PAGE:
Posted by DD republished from Matter
The murder of young DEA agent Kiki Camarena in 1985 became an international incident — and an obsession for his agency (See: Part I). Hector Berrellez spearheads the hunt for those responsible, called Operation Leyenda. What his sources tell him changes everything.
By Charles Bowden and Molly MolloyIllustrations by Matt Rota
THE DIET OF A DON —
LOTS OF BEEF AND HOT PEPPERS
Jorge Godoy, the first eyewitness from the house where Camarena was murdered, sits in an anonymous office in an anonymous strip mall in Southern California. He leans over a computer and scans the blocks and byways of Guadalajara on Google Earth. Here, he points, and here and here and here, as he locates the many houses of Ernesto Fonseca Carrillo, also called Don Neto, the man he served for about a year.
Godoy wears Dickies slacks, a blue shirt, glasses, and his fleshy face glows with excitement as he virtually prowls the streets where he was young and someone to be reckoned with.
He was in his mid-20s then, when the abduction, torture, and murder of the DEA agent upended his world. He is an encyclopedia of a subject seldom broached by agents or the press: the care and feeding of leaders in the drug industry. You must know the right brandy to pour, how to ease the tobacco out of a cigarette and replace it with cocaine paste (basuco). He sweats while describing the rigor required of a bodyguard who can never be off duty, the stamina needed to keep the ashtrays empty and the liquor and drugs circulating at fiestas that can last three or four days. And he has the intelligence to understand that while justice is merely a word, power is real.
Godoy’s future had looked quite different once. He went to Bell High School in Los Angeles. His mother had nursed Vietnam veterans in a hospital in Guadalajara. Jorge was determined to be a soldier. But after he graduated from high school, the U.S. Army rejected him because he was illegal. So, in 1979, he returned to Guadalajara. A friend there worked with the state attorney’s office and told Godoy he could get him on with the state police.
He looks up and says of that time, “I believed in doing justice. I had a noble heart. And I wanted to be a policeman.”
He was 17. He goes straight onto the force.
He is assigned to work with the federal police as they fly in helicopters searching for marijuana fields.
They have maps with fields marked, and the maps have a simple purpose: “These ones we investigate, these we do not.” Those who pay have their crops protected, those who do not pay have their crops destroyed to satisfy the Americans.
There is a day when Godoy is a young cop and Rubén Zuno Arce, son of one of the city’s most prominent families, comes out of his fine house on Lope de Vega Street and discovers two federal policemen apparently on stakeout. He dispatches each cop with a bullet to the head. Zuno Arce has been known to DEA as a heroin trafficker since 1975. Zuno Arce’s father, former governor of the state of Jalisco, is recently dead, his body buried in a cemetery adjacent to the airport. Godoy learns that the body is being exhumed and will be reburied elsewhere; he knows Zuno will be there to observe the procedure. So Godoy and his partner drive to the airport to arrest the cop-killer. On the way, they get a call from dispatch: “Do not arrest Rubén Zuno Arce. If you do, we cannot protect you.” This is part of Godoy’s preparatory schooling before he becomes a bodyguard to Fonseca.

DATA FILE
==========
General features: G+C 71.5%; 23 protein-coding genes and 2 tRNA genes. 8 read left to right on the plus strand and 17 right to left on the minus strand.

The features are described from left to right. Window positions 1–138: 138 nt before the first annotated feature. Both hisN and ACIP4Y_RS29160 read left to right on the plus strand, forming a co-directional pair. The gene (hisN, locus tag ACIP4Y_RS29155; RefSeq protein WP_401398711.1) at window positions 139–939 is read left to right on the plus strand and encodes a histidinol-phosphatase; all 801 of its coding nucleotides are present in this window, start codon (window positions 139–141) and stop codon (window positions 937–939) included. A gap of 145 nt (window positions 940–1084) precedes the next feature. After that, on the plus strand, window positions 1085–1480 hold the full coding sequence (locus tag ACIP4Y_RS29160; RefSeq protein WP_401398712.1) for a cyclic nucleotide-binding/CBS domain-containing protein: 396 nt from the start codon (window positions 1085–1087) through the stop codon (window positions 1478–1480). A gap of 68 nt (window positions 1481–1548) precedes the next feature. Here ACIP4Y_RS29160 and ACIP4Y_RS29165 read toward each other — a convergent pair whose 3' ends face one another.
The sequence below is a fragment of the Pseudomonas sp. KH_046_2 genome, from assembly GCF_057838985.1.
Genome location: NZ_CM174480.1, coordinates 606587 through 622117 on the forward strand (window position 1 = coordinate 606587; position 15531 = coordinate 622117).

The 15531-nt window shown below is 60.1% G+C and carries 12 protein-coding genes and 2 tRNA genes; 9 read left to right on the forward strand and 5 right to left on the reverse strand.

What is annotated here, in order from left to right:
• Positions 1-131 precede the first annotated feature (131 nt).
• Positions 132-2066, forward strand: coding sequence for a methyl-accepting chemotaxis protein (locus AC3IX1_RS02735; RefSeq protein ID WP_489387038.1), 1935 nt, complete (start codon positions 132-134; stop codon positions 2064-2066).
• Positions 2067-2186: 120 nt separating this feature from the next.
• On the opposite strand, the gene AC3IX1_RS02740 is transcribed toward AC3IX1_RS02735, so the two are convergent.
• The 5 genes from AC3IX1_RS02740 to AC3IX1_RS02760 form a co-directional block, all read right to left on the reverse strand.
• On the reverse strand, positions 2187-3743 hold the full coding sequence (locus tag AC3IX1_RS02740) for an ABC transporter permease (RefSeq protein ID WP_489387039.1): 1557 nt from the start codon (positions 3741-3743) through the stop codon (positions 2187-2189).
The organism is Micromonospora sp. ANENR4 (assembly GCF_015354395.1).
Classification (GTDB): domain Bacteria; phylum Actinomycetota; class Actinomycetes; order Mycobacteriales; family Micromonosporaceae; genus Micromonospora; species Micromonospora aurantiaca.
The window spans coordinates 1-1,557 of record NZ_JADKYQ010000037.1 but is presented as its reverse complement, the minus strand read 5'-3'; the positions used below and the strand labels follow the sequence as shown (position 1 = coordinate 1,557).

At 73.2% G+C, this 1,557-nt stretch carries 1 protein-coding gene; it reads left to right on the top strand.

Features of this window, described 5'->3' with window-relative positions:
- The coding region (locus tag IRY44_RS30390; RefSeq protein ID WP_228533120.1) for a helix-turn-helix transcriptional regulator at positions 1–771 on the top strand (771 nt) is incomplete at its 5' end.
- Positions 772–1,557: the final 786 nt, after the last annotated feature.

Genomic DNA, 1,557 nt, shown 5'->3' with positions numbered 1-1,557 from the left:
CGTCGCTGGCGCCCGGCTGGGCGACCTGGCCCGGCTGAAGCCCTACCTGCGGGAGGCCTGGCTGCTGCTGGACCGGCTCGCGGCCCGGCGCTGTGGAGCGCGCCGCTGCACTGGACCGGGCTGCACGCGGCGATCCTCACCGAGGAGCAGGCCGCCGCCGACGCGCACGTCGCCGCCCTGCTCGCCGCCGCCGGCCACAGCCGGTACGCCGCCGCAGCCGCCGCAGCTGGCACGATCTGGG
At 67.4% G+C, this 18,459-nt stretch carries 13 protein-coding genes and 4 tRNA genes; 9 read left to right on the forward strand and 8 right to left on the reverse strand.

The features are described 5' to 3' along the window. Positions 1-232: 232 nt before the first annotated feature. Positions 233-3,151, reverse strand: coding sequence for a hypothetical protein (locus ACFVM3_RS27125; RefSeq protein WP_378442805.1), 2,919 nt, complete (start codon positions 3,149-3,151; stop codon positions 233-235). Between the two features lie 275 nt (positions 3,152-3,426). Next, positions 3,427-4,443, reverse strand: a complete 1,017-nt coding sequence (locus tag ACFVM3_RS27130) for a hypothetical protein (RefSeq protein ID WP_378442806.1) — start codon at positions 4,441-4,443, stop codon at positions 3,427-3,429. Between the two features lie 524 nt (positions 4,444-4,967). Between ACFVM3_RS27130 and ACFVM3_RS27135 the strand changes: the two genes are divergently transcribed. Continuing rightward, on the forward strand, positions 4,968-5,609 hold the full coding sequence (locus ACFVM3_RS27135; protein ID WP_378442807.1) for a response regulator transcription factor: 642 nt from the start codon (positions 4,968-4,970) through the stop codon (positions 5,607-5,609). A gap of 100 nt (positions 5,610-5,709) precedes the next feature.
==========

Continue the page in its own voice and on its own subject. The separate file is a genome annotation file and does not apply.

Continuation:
Later Godoy will see Zuno Arce at the parties and meetings of the drug capos. The Zuno family were founders of the University of Guadalajara, capital of the state of Jalisco. At one of the narco-fiestas, the current governor of Jalisco arrives in a dress and blond wig as a kind of wink at the proprieties of hanging out with international criminals. And virtually all of the capos have federal police credentials to ease their way through roadblocks.
The fundamentals of this system do not change. The drug world meshes with the government in a joint operation that shares money and power. The government hosts those traditional elites who have had their boot heels on the necks of the poor since long before the market for heroin, cocaine, and marijuana inflated the national economy in Mexico. The drug capos rise from the underclass, briefly flourish, then vanish into prisons or graves. The system, and the rich who thrive on the system, they endure for generations. This is the way it has always been, and for Jorge Godoy the police work and the assignment to Ernesto Fonseca’s bodyguard detail are his big chance to rise.